To circumvent these problems, the Texas team used a clever “SlipChip” design. A SlipChip is a microfluidic device formed by overlaying two glass plates with channels that can form one of two flow paths depending on the position of the top plate relative to the bottom. In one configuration, the channels flow left-to-right; in the other (that is, after sliding or “slipping” the top plate), they flow bottom-to-top. Samples and reagents are loaded in one configuration, and the chip is “slipped” to start the readout process.

The SlipChip design
Source: Nat. Commun. 3:1283 doi: 10.1038/ncomms2292 (2012).
Here’s how the authors describe it:
In the SlipChip, two pieces of glass etched with microfluidic wells and channels are assembled together in the presence of mineral oil. A fluidic path is formed when the two plates aligned in a specific configuration. Samples or reagents are preloaded through drilled holes using a pipette, and the top plate is then moved relative to the bottom plate to enable the diffusion and reaction of samples or reagents.
 This video shows the concept in action:

The team calls its device a “volumetric bar-chart chip,” or V-Chip. The V-Chip runs what’s called an ELISA (enzyme linked immunosorbent assay), which, the authors note, "serves as the clinical gold standard" (the best practice) in biomarker quantitation. Normally ELISAs are read with an instrument that can measure either color changes, fluorescence, or chemiluminescence. The V-Chip is far simpler (albeit, less quantitative).

It uses an enzyme called catalase to degrade hydrogen peroxide into oxygen gas in volumes proportional to the molecule of interest -- in this case, hCG. That gas, in turn, forces a column of red dye upwards to a height determined by the hCG concentration. The result is an easy-to-read microfluidic bar graph, with the height of each bar indicating not only if a woman is pregnant, but also how much hCG is in her urine. In a comparison against a commercial home pregnancy test, the V-Chip was more sensitive at low hCG concentrations, and more quantitative at very high concentrations.

The V-Chip’s design is flexible, the authors note and can be jiggered to test either a large number of samples for a single molecule (as might be done in a clinical trial) or a single sample for multiple molecules, as in cancer screening. The current design allows as many as 50 parallel fluidic channels, meaning up to 50 molecules could be tested in parallel. In one experiment, the team used a six-channel design to test a panel of breast cancer cell lines for the abundance of three proteins (estrogen receptor, progesterone receptor, and human epidermal growth factor receptor) commonly found on breast cancer cells.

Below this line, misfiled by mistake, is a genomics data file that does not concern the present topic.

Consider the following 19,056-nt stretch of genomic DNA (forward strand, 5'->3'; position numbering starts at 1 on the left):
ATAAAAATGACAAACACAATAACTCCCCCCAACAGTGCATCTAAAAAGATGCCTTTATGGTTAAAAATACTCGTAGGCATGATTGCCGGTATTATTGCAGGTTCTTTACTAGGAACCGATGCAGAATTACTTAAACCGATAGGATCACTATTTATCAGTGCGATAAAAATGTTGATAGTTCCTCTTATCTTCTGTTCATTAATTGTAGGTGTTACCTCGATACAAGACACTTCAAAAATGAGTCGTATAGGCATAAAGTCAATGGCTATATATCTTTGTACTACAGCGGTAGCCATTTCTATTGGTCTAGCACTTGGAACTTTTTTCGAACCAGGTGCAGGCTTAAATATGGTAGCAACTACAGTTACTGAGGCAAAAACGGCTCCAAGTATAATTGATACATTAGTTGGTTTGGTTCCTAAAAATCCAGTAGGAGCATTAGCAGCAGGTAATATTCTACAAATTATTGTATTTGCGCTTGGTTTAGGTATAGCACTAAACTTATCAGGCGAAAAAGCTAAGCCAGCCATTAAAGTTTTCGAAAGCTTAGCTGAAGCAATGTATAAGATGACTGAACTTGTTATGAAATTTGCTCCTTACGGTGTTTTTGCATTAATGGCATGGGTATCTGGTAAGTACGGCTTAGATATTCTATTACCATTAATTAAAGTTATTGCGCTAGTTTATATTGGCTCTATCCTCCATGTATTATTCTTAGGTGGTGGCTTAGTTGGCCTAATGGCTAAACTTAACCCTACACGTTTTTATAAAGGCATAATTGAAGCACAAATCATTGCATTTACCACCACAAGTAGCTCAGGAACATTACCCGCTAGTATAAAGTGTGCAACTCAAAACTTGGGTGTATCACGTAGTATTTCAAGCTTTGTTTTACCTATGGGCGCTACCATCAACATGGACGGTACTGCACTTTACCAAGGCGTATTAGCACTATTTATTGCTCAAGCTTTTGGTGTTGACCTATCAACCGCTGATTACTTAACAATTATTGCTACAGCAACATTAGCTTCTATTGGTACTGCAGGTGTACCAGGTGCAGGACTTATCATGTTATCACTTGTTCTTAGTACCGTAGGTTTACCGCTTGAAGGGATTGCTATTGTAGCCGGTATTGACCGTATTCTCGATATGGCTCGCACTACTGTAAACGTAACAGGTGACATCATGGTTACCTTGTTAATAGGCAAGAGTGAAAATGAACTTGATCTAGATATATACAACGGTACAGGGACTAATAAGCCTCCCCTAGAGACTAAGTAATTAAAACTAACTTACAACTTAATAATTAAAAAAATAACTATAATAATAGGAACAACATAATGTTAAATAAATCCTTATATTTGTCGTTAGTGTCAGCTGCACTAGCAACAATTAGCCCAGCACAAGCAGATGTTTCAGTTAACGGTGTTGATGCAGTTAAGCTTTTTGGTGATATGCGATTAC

The simplicity of the test means it should be possible to design a device that can be used at home or in a doctor’s office. It is cheap and fast and requires no special hardware. That means it could be used in areas lacking access to top-shelf medical care. It could even be used in the absence of a physician altogether. "The bar chart could be captured as an image using a smart phone, similar to a barcode reader and transmitted to a cloud computer for instant medical suggestions in the future," the authors write. Now, how cool would that be?

(*) That's not entirely true. Harvard researcher George Whitesides has figured out a way to print microfluidic circuits onto paper, resulting in very simple and inexpensive diagnostic assays. In September 2012, Whitesides and colleagues described one such test for drug-induced liver damage, which is being commercialized by Boston-based Diagnostics For All for use in third world countries. 

Tuesday, January 8, 2013

FDA proposes new, completely obvious rules for food safety

Produce. Always wash it. Via Wikimedia Commons.
Credit: TheBittenWord

By Emily Willingham, DXS editor-in-chief

If you've read the stories of contaminated spinach and canteloupe killing people, you might think that it's high time somebody took steps to prevent these kinds of contamination-related outbreaks. The US Food and Drug Administration (FDA) has now rolled out two proposals targeting prevention.

Their first proposal is to require all companies that make food, whether in or out of the U.S., to have a contamination-prevention plan in place and a plan at the ready for correcting problems that arise. If you're like me, you might have assumed that kind of requirement was an already-in-place no-brainer, but no. Also, it's hard to see how requiring the plan gives any teeth to prevention. What needs to be required, I'm guessing, is a mechanism to ensure that manufacturers follow the plan. But baby steps, right? At least they look like steps forward.

The second proposal specifically targets developing safety standards for fresh produce. Among the listed goals is ensuring that water for the crops and the people handling the crops are appropriately decontaminated. You'll be relieved to know that also included is a recommendation that livestock grazing--and pooping--on fields be separated in time from using those fields for growing, you know, food you eat.